Why is therapy important?

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A consequence of our current lifestyle is that we don’t get to ask ourselves and others; ”how are you doing”. More importantly, we often carry tags of “I’m fine” with deceptive smiles to match. Most of us are aware of this blanket of aesthetic emotional experiences we live under, but many more of us feel powerless to change. The most common experience; “I just don’t have the time for this”.

You may have heard the phrase; if you don’t take a sick day, your body will take one for you. So, how does this relate to therapy? Most of us have scheduled general health exams. They help us keep an eye on our health and catch any areas of concern early on, thereby giving us a better chance for recovery. Well, what of our minds? Our brains or our emotions? Therapy can be a health exam for your mental state.

What constitutes Therapy?
The most common concern I see in my clients’ first appointments is their uncertainty about what therapy is. Understandably so, most of us don’t know what therapy is, except for depictions of people lying on their psychologist’s couches. And this does happen…just not as likely as you may think.

 

Therapy – sometimes referred to as psychotherapy or talk therapy – is a relationship with a trained professional, namely a psychologist, to address your overall mental and emotional health. They can provide insights into feelings, their origins, their consequences, along with the experiences that you have had in your life; in the past or currently. These can be experiences that cause distress or confusion, and lead you to identify recurring patterns in your life, and what may be causing these patterns.

A step up from this is psychotherapy that is applied for diagnosis and management of persons symptoms, thereby improving their quality of life. This is a structured treatment approach that is intended to identify problem areas, goals, and ways to meet those goals. A misconception people often have is if their psychologist finds a problem, they are obliged to “fix” the problem. This is absolutely not true! You can access therapy as a way to understand yourself, without necessarily having to make life altering changes to who you are!

That’s just a couple definitions of therapy. Yes, there is more to it!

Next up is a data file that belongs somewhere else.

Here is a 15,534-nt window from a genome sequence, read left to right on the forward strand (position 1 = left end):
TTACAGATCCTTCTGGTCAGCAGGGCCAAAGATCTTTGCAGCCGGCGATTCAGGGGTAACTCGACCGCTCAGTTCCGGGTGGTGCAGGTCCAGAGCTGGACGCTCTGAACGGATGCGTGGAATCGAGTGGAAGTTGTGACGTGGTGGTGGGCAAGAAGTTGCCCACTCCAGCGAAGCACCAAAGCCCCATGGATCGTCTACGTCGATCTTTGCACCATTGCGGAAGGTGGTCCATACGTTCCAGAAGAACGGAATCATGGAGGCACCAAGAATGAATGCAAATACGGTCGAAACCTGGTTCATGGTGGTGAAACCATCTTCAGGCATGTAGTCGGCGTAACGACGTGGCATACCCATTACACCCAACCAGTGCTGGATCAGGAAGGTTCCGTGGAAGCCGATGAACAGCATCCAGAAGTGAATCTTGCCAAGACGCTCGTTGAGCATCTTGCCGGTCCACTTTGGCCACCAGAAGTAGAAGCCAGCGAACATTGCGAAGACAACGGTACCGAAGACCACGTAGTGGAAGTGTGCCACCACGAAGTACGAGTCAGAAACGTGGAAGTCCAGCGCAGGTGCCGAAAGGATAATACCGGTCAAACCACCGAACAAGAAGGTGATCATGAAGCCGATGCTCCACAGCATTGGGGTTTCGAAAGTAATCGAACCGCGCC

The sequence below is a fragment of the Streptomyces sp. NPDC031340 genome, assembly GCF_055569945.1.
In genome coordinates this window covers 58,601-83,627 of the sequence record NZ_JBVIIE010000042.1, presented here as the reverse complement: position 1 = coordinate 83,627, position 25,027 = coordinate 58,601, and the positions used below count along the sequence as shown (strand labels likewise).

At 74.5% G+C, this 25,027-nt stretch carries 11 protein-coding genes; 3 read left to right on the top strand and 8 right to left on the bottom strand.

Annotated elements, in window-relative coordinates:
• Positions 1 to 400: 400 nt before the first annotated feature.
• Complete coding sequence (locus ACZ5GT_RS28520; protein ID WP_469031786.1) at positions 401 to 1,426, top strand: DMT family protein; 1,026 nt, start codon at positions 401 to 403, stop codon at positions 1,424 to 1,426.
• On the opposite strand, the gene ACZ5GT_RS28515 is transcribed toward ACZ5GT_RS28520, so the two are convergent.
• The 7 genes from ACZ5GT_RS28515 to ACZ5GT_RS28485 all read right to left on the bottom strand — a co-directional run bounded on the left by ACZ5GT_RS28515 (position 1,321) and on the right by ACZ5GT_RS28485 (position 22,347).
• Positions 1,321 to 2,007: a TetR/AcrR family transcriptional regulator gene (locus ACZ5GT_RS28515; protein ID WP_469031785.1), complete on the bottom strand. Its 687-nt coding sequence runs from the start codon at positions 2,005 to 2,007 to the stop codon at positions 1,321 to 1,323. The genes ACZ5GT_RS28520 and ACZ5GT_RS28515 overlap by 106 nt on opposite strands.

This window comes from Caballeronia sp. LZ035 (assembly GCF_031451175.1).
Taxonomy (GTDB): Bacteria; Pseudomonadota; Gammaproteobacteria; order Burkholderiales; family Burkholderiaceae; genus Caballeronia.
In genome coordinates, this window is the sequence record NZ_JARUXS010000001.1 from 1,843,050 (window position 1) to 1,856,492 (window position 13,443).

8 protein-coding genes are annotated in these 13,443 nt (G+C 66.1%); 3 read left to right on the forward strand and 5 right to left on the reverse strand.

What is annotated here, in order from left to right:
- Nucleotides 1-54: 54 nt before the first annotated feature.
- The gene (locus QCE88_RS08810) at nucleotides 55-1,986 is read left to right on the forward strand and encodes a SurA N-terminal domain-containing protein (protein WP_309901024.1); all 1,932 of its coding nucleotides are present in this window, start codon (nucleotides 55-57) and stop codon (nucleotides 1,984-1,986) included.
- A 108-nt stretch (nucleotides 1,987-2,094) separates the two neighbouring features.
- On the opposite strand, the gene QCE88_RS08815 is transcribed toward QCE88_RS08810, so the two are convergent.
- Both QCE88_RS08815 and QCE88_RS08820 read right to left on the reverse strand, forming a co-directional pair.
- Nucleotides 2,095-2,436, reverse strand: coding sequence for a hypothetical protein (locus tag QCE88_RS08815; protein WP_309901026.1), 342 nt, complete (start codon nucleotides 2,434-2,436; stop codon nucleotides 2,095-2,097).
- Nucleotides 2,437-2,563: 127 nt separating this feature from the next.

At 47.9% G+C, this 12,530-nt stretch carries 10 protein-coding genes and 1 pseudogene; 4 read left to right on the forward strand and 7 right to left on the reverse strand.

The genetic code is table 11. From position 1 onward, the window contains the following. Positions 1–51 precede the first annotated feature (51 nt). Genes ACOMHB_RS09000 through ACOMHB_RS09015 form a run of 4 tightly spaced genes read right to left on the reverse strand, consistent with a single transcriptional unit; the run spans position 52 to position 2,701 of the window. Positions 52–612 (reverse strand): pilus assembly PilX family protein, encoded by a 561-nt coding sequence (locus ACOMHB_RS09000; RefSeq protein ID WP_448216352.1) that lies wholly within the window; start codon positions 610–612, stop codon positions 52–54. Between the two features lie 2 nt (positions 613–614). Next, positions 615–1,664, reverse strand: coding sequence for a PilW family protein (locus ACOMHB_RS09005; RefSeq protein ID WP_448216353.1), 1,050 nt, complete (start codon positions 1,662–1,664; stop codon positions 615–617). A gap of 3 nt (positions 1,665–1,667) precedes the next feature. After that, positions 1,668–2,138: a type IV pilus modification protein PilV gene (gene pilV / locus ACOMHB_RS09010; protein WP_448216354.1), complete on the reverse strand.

Although all therapy comprises evidence-based treatment approaches, not all therapy is intended to solve a problem or fix situations. For many clients in long-term therapy, the therapeutic space is a non-judgmental, confidential, and consensual space to explore everything including their lives, their conversation or interpersonal skills, their barriers to expressing and recovering from emotions, their emotional ups and downs, and conflicts at work or in a relationship.

This is not an exhaustive list! I am always open to being surprised by my clients’ reasons for being there. In fact, if you’re unsure what you need to talk about in therapy, I encourage you to share this with your psychologist! You might be surprised by their response.

In fact, until you have talked to a psychologist about specific areas of struggle, your problem cannot be diagnosed and worked with! To surmise, the core purpose of therapy is to establish understanding of yourself, what you choose to or feel the desire to do after, your psychologist will support you.

Does this make therapy important?
The question here is; why does understanding yourself matter? Well, does it matter knowing your family’s history of cancer may be putting you at greater risk? Does it matter knowing that your addictive personality traits could put you at higher risk for addiction? Knowing these parts of you makes you a better decision maker, and a healthier, more insightful version of you.

 

That isn’t all. Mental health refers to your physical, mental, and social well-being. These factors directly impact the way you feel, think, act, handle or cope with stress, and relate to people around you, along with your ability to make appropriate choices for yourself. I wonder, why isn’t this important?

Go forth, and explore your mysterious self!

By Almaas, Psychologist.

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